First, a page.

We will write a little script to automate IP-Masquerading configuration. You should put the the following script into /etc/rc.d/init.d/ and call it ipmasq. Change permissions with chmod 755 ipmasq to make it executable. The script below assumes that you have used the static IP address on the interface towards your internal network (ifconfig eth0 netmask Please change the script if you are using something else. This picture shows the network plan of the network that we are using.
echo "Setting up IP masquerading ..."
# People still using windows to surf the web must convert this
# to a UNIX text file before using it.
# Support masquerading of FTP file transfer.
/sbin/modprobe ip_masq_ftp
# Note: the modules below are commented out from loading. Remove the
# comment sign if you want to use the corresponding applications form
# one of the computers inside your internal network.
# Support masquerading of RealAudio over UDP. 
#/sbin/modprobe ip_masq_raudio
# Supports the masquerading of IRC DCC file transfers
#/sbin/modprobe ip_masq_irc
# Support masquerading of Quake and QuakeWorld 
# Quake I / QuakeWorld (ports 26000 and 27000)
#/sbin/modprobe ip_masq_quake
# Quake I/II/III / QuakeWorld (ports 26000, 27000, 27910, 27960)
#/sbin/modprobe ip_masq_quake ports=26000,27000,27910,27960
# Support masquerading of the CuSeeme video conferencing software
#/sbin/modprobe ip_masq_cuseeme
#Support masquerading of the VDO-live video conferencing software
#/sbin/modprobe ip_masq_vdolive
# Important: Enable IP forwarding. It is disabled by default in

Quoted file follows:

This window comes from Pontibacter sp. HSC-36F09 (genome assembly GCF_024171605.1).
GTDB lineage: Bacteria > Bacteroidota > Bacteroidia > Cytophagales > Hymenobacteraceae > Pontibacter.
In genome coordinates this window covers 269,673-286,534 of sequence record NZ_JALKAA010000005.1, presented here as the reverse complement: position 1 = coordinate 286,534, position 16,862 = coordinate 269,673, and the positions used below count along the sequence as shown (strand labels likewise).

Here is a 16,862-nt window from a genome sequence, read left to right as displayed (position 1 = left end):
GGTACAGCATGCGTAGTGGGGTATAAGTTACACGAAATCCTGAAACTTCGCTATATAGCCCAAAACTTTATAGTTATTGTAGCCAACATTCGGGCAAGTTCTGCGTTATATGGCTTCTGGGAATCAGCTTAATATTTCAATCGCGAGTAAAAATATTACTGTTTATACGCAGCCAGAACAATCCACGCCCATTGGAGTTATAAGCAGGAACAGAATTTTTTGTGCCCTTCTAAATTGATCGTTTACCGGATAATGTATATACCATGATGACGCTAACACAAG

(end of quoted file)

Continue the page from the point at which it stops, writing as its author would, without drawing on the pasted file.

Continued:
# the 2.2.x Kernels
echo "1" > /proc/sys/net/ipv4/ip_forward
# NOTE: This is an example for an internal Network address of
# 192.168.0.x The sub netmask is or "24" bit
# Please change this if you use different internal IP addresses.
/sbin/ipchains -P forward DENY
/sbin/ipchains -A forward -s -j MASQ
#--- end of file
To test it make sure you have configured all your computers in your private network to have a default gateway route (!!!) to (the masquerading Linux host). Then run the script as root on the masquerading host. After that send a ping from one machine inside your network to a host in the Internet (e.g ping
If this works then masquerading works. Try also ping This should give the same results as the above ping. If it does not work then check the /etc/resolv.conf file on your clients. It should exist on every computer inside your network and should list the DNS server of your ISP.
With Windows 9x-Clients you need to bind the network configuration of the TCP/IP-Stack to the Networkcard and DNS needs to be activated by adding the DNS server of the ISP under 'search order for DNS Server'.
Once the pings work everything else (e.g web browsing) will also work.

Now it is time to change your configuration such that your /etc/rc.d/init.d/ipmasq script will be executed automatically every time you boot your Linux connection-box. The best way to do this is in my opinion to edit the /etc/rc.d/init.d/network file (this file should already exist) and execute /etc/rc.d/init.d/ipmasq AT THE END of the start section in the init.d/network file. Look for a case statement and then for the "start)".


As you saw it is not difficult to setup IP-Masquerading. It is basically just ip forwarding enabled and 2 ipchains commands. IP-Masquerading is a very powerful application for small home networks schools small business networks etc....

For further and more detailed information I recommend reading the IP-Masquerading mini howto and the IPCHAINS-HOWTO.

To use IP-Masquerading you need to have of course a correctly configured network. This is not covered by this article. The Home networking article will give you some vocabulary and the Net 3 howto or the The Network Administrator Guide explains in detail how to build a network. I plan also to write another article on networking later on in the year but you might not want to wait that long :-).